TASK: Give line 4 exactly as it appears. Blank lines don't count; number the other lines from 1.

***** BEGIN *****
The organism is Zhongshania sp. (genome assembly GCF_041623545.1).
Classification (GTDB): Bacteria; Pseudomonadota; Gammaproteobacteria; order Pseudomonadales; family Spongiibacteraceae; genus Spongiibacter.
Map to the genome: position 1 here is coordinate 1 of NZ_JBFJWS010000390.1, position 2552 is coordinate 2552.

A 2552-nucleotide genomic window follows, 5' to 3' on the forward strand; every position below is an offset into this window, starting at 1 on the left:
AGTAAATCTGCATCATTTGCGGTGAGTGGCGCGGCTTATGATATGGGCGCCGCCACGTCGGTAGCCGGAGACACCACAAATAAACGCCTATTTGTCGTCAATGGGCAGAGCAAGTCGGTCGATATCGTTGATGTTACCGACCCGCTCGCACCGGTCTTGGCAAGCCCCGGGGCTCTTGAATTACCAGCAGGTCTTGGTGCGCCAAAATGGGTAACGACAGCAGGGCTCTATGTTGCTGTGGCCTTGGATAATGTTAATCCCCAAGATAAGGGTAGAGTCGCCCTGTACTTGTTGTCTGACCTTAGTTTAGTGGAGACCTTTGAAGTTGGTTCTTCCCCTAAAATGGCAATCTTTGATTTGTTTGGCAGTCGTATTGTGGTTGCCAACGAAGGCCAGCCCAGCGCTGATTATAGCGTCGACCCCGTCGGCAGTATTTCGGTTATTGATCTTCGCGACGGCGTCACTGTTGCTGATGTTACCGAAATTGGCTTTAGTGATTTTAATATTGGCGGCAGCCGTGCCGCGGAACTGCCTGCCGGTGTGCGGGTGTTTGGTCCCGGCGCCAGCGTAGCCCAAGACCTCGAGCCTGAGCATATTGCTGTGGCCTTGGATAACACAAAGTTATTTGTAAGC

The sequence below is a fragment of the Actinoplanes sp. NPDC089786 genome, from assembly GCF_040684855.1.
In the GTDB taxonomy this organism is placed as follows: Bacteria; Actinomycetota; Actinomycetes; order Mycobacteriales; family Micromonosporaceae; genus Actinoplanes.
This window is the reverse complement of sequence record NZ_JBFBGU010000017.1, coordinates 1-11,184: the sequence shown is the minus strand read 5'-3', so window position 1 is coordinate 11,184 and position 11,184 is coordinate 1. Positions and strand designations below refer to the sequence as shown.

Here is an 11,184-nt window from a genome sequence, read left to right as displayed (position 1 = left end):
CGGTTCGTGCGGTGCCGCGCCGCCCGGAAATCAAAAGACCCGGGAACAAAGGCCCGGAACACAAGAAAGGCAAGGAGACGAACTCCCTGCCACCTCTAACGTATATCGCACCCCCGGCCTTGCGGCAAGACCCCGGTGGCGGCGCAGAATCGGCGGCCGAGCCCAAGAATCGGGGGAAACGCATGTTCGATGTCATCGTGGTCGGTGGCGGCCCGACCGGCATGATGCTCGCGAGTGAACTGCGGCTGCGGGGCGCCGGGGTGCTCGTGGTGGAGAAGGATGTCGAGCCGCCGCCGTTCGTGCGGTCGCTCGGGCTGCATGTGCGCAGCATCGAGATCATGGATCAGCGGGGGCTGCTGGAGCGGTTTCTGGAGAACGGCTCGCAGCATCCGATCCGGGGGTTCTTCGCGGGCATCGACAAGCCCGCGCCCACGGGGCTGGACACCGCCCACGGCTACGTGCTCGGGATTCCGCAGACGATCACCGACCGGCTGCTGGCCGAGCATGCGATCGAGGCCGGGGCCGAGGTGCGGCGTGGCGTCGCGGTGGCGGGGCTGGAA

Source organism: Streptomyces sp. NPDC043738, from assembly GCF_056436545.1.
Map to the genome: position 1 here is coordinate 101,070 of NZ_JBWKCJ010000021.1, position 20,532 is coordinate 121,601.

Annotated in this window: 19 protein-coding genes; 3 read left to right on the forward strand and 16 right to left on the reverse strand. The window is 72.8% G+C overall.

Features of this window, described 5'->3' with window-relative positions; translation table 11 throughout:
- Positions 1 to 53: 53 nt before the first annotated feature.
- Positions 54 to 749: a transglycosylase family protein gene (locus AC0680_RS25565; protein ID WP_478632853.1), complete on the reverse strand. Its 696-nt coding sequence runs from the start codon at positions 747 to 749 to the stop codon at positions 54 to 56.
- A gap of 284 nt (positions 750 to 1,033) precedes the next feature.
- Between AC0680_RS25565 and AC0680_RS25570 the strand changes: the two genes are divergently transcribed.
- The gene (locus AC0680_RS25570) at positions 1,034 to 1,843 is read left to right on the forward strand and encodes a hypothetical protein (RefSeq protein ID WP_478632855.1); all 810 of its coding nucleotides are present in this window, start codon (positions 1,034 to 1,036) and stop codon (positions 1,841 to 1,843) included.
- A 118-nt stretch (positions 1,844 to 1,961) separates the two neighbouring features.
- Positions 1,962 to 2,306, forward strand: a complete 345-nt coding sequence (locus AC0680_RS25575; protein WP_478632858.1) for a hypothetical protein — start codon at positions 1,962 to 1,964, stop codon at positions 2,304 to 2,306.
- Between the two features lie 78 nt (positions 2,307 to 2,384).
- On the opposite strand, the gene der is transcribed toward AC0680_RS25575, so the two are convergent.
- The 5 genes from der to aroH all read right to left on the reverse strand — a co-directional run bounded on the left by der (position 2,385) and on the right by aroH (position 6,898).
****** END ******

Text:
A 2552-nucleotide genomic window follows, 5' to 3' on the forward strand; every position below is an offset into this window, starting at 1 on the left: